External news in brief

Kazakhstan’s Partnership for Peace training centre has earned the United Nations certification that will allow it to train and prepare peace officers from around the world. Jean-Pierre Lacroix, UN undersecretary-general for peacekeeping operations, has signed the relevant document. The Almaty training centre was visited in December by representatives of the UN Peacekeeping Department, who evaluated its material and technical capability, instructors, programme content and compliance with UN standards. The centre offers language and specialised courses to teach students the principles, goals and basic practices of peacekeeping operations. Many graduates serve on peace keeping missions.

The Kazakh expedition In the Footsteps of Ancestors arrived in Jordan to study the legacy of mamluks and Kipchak tribes there. Scientists believe the tribes inhabited the country in the 13th century and played an important role in building relations between the Muslim and Christian world. The expedition visited the Ajloun and Karak castles. “This castle is a strategic object located in the south of Jerusalem and Damascus. Kipchak mamluks hailing from the Great Steppe ruled this territory. Our ancestors owned several fortifications in this area, and this is the most important for them. Sultan Beibarys ordered the construction of several towers in this castle,” said expedition head Sapar Iskakov. Before Jordan, the expedition visited India, Egypt, the United States, South Korea, China and Ukraine.

Kazakhstan will for the first time take part in the Tata Steel Chess tournament, one of the most prestigious and oldest events in the international chess calendar. This year’s tournament is being held from Jan. 11 to 27 in Wijk aan Zee, the Netherlands. Prominent Kazakh chess player Dinara Saduakassova, international master and women’s grandmaster, ranked 17th in the world among women, will represent the country at the tournament that has brought chess veterans and young talents together since 1937. She will compete in the Challengers group with 14 of the most promising chess talents from around the globe. “It is a great honour for me to receive an invitation to this elite tournament… and play against world’s strongest grandmasters. The average rating is quite high at 2,582. I hope I will be able to perform at my best and achieve the best result,” said Saduakassova.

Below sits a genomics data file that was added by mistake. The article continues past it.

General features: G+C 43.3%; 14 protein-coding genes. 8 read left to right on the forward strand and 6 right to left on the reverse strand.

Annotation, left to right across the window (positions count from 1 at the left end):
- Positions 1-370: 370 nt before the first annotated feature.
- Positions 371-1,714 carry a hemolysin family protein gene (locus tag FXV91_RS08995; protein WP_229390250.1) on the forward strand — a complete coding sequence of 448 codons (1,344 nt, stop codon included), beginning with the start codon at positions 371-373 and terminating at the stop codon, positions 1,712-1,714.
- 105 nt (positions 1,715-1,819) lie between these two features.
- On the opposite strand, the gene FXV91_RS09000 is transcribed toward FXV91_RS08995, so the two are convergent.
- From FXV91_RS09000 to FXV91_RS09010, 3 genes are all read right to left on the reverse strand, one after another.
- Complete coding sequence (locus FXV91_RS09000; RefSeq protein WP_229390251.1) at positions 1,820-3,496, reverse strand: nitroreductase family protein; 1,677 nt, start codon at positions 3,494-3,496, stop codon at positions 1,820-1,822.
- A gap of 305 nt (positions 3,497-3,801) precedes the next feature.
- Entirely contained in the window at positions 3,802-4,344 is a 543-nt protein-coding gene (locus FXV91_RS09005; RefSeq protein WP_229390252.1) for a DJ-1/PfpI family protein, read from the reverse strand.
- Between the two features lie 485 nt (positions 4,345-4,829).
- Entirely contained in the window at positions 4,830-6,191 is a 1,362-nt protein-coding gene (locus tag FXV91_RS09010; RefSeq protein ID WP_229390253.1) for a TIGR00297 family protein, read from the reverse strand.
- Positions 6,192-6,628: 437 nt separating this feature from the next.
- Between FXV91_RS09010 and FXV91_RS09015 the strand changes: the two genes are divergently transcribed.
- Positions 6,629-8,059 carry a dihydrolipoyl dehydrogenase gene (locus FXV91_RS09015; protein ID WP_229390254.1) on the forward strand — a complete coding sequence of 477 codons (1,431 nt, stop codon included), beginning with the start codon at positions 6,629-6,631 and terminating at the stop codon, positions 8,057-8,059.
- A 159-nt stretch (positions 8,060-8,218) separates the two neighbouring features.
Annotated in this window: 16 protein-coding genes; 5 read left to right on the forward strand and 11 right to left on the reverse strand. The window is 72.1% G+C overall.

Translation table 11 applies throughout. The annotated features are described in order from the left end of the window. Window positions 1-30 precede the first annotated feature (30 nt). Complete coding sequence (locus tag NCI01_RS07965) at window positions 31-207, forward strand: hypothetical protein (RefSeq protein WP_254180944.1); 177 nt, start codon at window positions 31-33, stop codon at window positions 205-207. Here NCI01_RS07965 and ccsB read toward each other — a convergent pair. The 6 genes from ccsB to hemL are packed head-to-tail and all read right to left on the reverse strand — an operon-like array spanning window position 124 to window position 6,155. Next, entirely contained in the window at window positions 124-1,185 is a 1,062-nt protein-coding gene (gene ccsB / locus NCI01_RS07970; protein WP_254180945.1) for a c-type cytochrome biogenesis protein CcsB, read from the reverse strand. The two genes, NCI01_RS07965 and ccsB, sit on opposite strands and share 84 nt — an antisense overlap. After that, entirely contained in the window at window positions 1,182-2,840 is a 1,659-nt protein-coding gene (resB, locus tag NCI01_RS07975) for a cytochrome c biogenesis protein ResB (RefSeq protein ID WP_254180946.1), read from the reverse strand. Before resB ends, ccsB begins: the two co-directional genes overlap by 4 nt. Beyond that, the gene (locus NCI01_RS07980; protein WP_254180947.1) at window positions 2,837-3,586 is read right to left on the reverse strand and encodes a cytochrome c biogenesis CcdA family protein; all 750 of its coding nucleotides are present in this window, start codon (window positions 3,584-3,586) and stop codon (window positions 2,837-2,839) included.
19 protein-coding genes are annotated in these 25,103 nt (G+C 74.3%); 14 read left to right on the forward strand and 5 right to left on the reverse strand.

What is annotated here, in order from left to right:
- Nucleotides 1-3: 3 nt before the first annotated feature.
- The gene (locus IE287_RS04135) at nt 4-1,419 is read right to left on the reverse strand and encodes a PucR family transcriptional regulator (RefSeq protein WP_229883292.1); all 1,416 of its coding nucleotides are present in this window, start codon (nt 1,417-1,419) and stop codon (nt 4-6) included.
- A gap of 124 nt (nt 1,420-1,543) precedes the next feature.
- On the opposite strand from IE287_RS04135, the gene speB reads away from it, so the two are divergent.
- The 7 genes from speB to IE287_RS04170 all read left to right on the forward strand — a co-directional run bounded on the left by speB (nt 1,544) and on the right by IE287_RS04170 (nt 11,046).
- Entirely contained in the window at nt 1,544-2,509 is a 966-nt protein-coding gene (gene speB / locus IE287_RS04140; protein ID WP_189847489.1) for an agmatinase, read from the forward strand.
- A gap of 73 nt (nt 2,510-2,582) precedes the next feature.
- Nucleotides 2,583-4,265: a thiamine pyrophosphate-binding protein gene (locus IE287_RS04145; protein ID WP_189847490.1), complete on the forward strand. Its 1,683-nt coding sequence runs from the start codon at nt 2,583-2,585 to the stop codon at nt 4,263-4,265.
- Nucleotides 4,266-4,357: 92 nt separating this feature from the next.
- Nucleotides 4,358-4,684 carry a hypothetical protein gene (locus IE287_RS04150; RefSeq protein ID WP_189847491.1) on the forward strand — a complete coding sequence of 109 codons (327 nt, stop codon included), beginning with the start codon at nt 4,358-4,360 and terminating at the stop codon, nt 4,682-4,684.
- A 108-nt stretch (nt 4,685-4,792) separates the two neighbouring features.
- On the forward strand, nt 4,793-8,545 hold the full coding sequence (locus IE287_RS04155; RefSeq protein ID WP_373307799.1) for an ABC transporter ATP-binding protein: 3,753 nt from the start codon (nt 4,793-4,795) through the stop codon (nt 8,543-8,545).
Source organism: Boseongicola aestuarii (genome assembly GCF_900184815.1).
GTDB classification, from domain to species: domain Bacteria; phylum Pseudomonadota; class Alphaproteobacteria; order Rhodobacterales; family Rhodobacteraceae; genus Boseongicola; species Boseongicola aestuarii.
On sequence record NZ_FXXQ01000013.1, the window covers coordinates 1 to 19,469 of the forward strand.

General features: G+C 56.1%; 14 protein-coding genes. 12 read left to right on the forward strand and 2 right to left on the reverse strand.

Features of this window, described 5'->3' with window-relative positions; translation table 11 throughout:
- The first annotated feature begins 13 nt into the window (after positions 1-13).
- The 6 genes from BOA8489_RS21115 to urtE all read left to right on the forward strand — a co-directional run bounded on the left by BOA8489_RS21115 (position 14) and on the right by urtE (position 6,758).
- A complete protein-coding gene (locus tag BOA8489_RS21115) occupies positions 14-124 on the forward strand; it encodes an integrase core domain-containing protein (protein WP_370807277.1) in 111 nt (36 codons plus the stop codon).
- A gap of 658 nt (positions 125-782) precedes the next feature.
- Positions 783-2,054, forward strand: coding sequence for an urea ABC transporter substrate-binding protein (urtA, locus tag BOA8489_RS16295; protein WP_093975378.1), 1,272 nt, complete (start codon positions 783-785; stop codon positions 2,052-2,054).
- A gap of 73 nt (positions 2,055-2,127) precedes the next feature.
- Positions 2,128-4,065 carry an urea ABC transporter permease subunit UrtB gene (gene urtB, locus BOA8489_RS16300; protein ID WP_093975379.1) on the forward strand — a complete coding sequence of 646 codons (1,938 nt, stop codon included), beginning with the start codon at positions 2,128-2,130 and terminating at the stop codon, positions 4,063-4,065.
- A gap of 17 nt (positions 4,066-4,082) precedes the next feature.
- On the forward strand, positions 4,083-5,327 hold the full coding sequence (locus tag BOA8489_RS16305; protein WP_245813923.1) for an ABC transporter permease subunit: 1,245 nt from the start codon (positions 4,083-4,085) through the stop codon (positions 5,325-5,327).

Kazakhstan was ranked 57th in the Sustainable Economic Development Assessment (SEDA) released by the Boston Consulting Group. The steppe nation was followed by Argentina (58), Russia (59), and Georgia (60). The ranking examined 152 countries based on data collected from 2007 to 2016 to analyse their performance in converting economic growth into well-being of their citizens. Well-being is analysed based on 10 dimensions grouped in three categories. These include economics (income, economic stability, employment), investments (education, health, infrastructure) and sustainability (environment, equality, a strong civil society, sound governance). Kazakhstan’s performance was highest in economic stability (86.9) and equality (89.3).

Open Asia Magazine and SOAS University of London organised a round table in London that explored Kazakhstan’s record as a nonpermanent member of the United Nations Security Council during 2017 and 2018. Among Astana’s central tenets were nuclear non-proliferation, peace in Afghanistan and the fight against terrorism. “Kazakhstan was able to steer the body to undertake its first high-level visit to Afghanistan since 2010, highlighting the links between security and development. With regard to non-proliferation, Kazakhstan was uniquely placed to tackle the issue. Having inherited the fourth largest nuclear arsenal in the world, Kazakhstan gave it up for a seat at the international table and financial incentives, thus enabling it to present a positive model for approaches to North Korea which accentuate the carrot over the stick,” said Stephen M. Bland, award-winning author and journalist specialising on Central Asia. Shahid Qureshi, editor-in-chief at The London Post and expert on Central Asian affairs, emphasised the important role non-permanent members play by bringing different perspectives to the table.

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